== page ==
Politics

A baseball player refuses to visit the White House. He wants to be an ally to his wife’s two moms.

Sean Doolittle with Sully at Naval Support Activity Bethesda in 2019
Sean Doolittle with Sully at Naval Support Activity Bethesda in 2019Photo: U.S. Navy photo

A professional baseball player with the Washington Nationals refused to visit the White House after his team won the World Series, in part because he wants to be an ally to LGBTQ people.

The Nationals won the World Series last Wednesday, winning four games against the Houston Astros. Pitcher Sean Doolittle, though, decided not to visit the White House on Monday with the rest of the team.

Related: Adam Rippon & Gus Kenworthy will skip White House visit after the Olympics

“There’s a lot of things, policies that I disagree with, but at the end of the day, it has more to do with the divisive rhetoric and the enabling of conspiracy theories and widening the divide in this country,” he told the Washington Post. “My wife and I stand for inclusion and acceptance, and we’ve done work with refugees, people that come from, you know, the ‘shithole countries.'”

He said that his wife, Eirann Doran, has two mothers.

“I want to show support for them. I think that’s an important part of allyship, and I don’t want to turn my back on them,” he said.

He also brought up Trump’s call to execute the Central Park Five — a group of black and latino teenagers who were wrongly convicted of raping a white woman and were released from prison over a decade later when the real rapist was found — and Trump’s comments about white supremacists at Charlottesville being “very fine people” as well.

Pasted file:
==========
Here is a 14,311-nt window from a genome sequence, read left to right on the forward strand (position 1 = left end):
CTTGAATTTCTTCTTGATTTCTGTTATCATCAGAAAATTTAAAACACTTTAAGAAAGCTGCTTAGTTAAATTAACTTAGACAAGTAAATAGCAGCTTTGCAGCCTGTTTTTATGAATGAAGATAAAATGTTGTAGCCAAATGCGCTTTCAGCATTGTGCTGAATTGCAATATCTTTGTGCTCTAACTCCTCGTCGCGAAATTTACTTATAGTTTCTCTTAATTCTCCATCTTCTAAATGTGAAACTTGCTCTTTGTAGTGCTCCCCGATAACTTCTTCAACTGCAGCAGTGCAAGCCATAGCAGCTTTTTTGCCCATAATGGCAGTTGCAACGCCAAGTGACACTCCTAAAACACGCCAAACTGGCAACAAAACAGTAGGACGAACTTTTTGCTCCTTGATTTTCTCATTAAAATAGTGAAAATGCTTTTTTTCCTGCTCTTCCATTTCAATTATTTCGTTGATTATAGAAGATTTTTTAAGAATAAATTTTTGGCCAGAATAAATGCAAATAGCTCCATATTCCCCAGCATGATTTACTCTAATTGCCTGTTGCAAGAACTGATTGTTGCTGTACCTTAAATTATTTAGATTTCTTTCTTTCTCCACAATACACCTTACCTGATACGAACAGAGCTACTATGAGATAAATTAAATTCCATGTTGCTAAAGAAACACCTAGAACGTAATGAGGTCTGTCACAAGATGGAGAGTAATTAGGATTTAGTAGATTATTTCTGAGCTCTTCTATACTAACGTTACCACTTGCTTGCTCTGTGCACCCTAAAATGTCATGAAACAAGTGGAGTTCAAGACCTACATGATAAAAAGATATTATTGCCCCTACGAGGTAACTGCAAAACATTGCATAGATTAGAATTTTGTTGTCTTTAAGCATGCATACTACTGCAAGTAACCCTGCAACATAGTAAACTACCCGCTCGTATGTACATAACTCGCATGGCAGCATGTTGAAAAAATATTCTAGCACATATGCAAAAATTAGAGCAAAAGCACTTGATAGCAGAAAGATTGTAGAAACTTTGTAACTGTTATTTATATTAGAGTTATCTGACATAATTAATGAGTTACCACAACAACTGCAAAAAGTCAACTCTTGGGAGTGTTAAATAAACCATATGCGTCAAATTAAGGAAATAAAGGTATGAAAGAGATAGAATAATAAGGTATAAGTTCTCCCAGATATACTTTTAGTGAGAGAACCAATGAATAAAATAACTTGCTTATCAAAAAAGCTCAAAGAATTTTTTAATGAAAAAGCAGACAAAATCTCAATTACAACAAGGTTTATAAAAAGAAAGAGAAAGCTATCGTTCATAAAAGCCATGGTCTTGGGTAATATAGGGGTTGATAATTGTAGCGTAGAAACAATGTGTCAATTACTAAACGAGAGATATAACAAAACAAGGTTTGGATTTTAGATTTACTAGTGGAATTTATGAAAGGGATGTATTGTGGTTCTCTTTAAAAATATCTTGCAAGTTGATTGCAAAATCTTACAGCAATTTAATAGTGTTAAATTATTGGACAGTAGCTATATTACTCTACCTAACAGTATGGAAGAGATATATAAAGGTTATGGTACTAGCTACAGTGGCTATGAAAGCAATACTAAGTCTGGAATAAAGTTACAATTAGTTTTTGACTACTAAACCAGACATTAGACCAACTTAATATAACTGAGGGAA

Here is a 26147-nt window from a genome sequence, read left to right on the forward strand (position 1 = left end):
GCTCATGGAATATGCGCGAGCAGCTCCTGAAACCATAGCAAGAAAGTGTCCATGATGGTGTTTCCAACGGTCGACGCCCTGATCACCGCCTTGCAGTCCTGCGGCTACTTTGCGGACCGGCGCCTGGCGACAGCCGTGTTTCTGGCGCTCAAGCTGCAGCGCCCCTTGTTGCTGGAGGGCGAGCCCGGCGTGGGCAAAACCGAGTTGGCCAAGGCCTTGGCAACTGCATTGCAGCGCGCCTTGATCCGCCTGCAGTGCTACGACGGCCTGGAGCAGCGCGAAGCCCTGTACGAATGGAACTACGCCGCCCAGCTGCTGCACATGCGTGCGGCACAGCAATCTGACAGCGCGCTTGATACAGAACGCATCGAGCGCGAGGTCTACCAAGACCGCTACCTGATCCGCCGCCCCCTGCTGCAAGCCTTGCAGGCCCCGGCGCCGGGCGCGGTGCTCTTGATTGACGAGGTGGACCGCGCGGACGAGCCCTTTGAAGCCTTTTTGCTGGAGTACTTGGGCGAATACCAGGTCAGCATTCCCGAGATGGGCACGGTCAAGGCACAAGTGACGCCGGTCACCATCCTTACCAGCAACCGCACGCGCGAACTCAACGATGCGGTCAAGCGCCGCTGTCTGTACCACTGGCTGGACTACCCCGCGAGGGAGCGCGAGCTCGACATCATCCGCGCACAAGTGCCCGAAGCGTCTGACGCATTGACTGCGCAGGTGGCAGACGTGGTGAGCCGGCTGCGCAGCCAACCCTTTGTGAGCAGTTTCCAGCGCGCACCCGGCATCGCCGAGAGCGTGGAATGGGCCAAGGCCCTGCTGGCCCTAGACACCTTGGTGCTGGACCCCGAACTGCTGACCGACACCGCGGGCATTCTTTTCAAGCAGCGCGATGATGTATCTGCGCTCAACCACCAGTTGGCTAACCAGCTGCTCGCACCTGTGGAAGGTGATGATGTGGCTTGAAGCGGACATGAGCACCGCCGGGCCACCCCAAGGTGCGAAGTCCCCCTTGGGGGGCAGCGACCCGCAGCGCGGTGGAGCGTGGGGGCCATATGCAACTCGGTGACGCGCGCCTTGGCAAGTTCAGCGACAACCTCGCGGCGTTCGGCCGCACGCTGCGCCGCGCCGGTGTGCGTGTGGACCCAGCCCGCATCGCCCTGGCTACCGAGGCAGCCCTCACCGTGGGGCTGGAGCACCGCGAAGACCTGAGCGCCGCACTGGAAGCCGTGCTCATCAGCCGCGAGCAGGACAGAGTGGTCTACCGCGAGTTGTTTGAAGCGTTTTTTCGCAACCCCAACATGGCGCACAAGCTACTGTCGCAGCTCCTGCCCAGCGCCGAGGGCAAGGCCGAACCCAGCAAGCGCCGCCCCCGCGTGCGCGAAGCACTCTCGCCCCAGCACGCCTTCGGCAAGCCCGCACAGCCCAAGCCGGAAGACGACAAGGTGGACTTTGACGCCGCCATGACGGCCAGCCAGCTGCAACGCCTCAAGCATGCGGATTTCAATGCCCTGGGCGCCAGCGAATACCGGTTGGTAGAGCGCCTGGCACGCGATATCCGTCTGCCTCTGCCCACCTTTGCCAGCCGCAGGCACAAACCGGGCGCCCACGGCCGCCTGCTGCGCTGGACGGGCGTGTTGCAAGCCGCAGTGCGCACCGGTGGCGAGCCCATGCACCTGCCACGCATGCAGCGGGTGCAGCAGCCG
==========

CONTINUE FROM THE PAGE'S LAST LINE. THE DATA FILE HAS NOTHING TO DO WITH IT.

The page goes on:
“I have a brother-in-law who has autism, and [Trump] is a guy that mocked a disabled reporter. How would I explain that to him that I hung out with somebody who mocked the way that he talked or the way that he moves his hands? I can’t get past that stuff.”

Doolittle said that the decision was hard because this was one of the last few times he would get to see his teammates. After the World Series, they had a parade, the White House visit was scheduled, and then everyone went home.

“At the end of the day, as much as I wanted to be there with my teammates and share that experience with my teammates, I can’t do it,” Doolittle said. “I just can’t do it.”

He said that on Twitter people were telling him that he should respect the office of the presidency and just go.

“People say you should go because it’s about respecting the office of the president,” he said. “And I think over the course of his time in office he’s done a lot of things that maybe don’t respect the office.”

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